Social Question

Jeruba's avatar

If you wear a wristwatch, what does it look like?

Asked by Jeruba (50433points) November 5th, 2017

Size, style? Analog, digital? Numerals? Watchband? Color?

Is it a utilitarian device—a practical, useful tool—or do you regard it as jewelry, an accessory?

Or is it now all about your phone?

 

Tags as I wrote them: watches, timepieces, accessories, jewelry, cellphones.

Observing members: 0 Composing members: 0

14 Answers

canidmajor's avatar

For most of my adult life I have worn either a Mickey Mouse I love Mickey watch or an m&m watch. I also love m&ms.
Always analog, never expensive, just solid, reliable chronometers. With cartoons or candy on.

Hawaii_Jake's avatar

I have a very fine Raymond Weil watch I bought from duty free while I was on a plane flying to Asia. I cannot now remember exactly when I bought it. I flew to Asia a lot for a long time. It’s at least 25 years ago, but I may be closer to 30.

About a year ago, it stopped working. I thought it was the battery, but the shop said it was something more. I just got it fixed, and I’m thrilled.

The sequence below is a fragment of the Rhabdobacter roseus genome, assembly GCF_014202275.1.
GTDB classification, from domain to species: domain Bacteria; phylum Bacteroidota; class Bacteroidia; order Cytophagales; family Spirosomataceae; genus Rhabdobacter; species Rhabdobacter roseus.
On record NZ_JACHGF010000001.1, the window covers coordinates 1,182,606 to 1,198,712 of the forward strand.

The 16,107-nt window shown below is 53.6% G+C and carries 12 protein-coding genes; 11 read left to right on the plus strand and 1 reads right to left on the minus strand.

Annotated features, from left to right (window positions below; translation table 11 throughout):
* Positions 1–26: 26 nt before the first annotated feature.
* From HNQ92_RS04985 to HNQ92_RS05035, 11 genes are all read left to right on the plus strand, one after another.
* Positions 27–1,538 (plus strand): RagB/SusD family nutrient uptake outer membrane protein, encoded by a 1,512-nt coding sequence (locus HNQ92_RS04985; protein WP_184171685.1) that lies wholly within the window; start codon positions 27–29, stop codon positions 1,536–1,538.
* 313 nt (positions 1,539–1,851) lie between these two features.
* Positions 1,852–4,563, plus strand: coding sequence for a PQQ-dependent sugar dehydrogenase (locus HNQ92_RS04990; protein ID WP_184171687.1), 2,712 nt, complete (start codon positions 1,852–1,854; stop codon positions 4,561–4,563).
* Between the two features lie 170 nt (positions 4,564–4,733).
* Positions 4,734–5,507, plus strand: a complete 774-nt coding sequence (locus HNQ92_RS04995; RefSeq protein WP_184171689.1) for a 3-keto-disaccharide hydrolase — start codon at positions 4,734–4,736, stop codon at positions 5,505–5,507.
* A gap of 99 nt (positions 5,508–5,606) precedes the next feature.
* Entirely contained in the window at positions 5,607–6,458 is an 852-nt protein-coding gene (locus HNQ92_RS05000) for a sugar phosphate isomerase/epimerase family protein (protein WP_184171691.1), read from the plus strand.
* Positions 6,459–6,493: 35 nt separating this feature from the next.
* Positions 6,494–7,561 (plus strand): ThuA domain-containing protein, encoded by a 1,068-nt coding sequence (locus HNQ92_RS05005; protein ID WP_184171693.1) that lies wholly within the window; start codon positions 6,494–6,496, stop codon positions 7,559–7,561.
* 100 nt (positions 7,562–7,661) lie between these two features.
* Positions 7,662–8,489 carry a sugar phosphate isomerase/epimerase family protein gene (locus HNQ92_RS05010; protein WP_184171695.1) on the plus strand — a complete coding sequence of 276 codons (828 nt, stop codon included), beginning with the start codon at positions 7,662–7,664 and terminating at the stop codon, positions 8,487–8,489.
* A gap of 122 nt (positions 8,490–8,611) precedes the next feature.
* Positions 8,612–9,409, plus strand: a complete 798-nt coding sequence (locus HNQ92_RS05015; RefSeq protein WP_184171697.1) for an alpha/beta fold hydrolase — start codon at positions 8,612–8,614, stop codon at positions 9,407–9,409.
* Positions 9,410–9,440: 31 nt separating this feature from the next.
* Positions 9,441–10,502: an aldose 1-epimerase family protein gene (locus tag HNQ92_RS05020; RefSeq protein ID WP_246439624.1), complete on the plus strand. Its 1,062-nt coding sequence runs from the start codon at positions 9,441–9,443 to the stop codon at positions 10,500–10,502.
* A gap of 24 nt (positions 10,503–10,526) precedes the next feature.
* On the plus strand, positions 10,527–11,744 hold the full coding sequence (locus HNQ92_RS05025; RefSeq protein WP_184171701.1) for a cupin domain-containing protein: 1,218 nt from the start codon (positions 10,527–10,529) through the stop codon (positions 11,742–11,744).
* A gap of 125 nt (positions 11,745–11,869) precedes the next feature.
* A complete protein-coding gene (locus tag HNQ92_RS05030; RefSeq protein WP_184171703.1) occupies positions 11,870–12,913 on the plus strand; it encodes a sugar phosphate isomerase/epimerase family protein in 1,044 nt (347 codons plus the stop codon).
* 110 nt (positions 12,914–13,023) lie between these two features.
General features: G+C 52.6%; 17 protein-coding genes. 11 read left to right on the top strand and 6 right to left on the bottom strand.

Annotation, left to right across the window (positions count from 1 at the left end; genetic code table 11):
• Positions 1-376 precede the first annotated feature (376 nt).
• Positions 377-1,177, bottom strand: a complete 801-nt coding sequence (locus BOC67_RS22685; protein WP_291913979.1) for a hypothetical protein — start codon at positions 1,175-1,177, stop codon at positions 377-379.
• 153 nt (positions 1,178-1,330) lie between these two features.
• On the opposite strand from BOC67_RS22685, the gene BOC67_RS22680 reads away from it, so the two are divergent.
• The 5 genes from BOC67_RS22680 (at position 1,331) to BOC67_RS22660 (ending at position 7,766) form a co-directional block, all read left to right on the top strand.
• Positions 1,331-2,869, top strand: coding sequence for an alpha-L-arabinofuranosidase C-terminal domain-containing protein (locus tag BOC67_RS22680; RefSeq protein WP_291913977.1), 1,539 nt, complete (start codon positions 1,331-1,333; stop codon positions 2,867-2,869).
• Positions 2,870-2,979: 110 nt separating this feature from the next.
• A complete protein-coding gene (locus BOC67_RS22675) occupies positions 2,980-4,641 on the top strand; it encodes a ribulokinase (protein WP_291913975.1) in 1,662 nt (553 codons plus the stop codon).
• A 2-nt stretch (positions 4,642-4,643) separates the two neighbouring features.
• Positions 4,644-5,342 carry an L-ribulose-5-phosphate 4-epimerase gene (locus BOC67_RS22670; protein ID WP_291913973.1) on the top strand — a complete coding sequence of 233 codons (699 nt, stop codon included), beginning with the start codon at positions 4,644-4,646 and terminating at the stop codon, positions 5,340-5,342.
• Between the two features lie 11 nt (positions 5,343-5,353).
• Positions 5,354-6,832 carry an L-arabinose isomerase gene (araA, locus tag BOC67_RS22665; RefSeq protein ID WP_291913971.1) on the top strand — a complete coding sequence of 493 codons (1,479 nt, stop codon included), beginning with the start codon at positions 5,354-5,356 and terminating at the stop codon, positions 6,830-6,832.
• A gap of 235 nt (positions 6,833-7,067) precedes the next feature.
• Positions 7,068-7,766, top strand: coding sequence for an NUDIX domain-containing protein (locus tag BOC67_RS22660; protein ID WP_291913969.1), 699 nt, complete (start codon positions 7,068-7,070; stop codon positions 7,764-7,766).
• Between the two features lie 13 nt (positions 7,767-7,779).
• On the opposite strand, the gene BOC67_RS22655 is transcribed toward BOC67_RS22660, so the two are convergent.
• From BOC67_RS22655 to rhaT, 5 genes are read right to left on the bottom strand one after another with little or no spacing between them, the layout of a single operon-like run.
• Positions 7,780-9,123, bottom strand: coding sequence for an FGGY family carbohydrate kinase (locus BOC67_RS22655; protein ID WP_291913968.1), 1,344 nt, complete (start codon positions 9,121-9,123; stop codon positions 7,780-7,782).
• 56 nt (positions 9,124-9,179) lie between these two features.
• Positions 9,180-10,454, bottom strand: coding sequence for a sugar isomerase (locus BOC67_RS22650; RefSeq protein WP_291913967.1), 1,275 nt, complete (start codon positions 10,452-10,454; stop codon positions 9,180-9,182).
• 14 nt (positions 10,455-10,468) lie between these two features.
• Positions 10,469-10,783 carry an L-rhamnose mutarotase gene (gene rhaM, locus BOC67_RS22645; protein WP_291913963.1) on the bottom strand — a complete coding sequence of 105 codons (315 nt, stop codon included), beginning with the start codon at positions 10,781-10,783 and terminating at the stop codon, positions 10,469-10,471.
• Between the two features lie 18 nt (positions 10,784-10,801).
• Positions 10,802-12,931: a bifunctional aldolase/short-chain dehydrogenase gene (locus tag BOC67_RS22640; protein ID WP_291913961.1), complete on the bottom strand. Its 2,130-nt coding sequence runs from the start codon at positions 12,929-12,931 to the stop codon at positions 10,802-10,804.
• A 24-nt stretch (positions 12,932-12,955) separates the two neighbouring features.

It has a leather band. I’ve always used black leather bands when they’ve needed replacing.

The case is gold. It has a white dial with roman numerals. It has the date right above the VI blocking out a tiny bit of the numeral. The hands are very nice. They get wider near the tip and then end in a point.

Kardamom's avatar

I wear an inexpensive digital watch with very large numbers, at work. I like to be able to see the numbers without having to put on my glasses. It’s cheap, because it doesn’t matter what it looks like, or if it gets banged up, or lost, because I can just get another one.

zenvelo's avatar

These days I am wearing an Apple watch.

When I was in college, I bought a good Seiko analog watch at the duty free shop in Hong Kong. I wore that watch for close to twenty years until the band broke.

I bought a good Seiko analog Mickey Mouse watch at Disneyland in 1998, with the clock hands being Mickey’s arms. I wore that for a good ten years until I had trouble finding a decent leather band for it.

I consider watches as both utilitarian and a little bit of show, but not a full on piece of jewelry.

flutherother's avatar

I have an analogue watch I have worn for 37 years and it still keeps excellent time. It is very plain with a white face and no numbers just pale gold marks to indicate the hours and the minutes. It has a hand to mark the seconds and also indicates the day and the date. It has only stopped once, when I fell off my bicycle, but after a shake it resumed telling near perfect time. It says Seiko Quartz in small letters on the face.

janbb's avatar

Analog, cheapo, utilitarian

ARE_you_kidding_me's avatar

I have a fitbit surge and at some point will replace it with a next gen smart watch.

gondwanalon's avatar

I use to wear any one of those cheap black plastic athletic watches with the stop watch feature mainly for timing my athletic events and practices.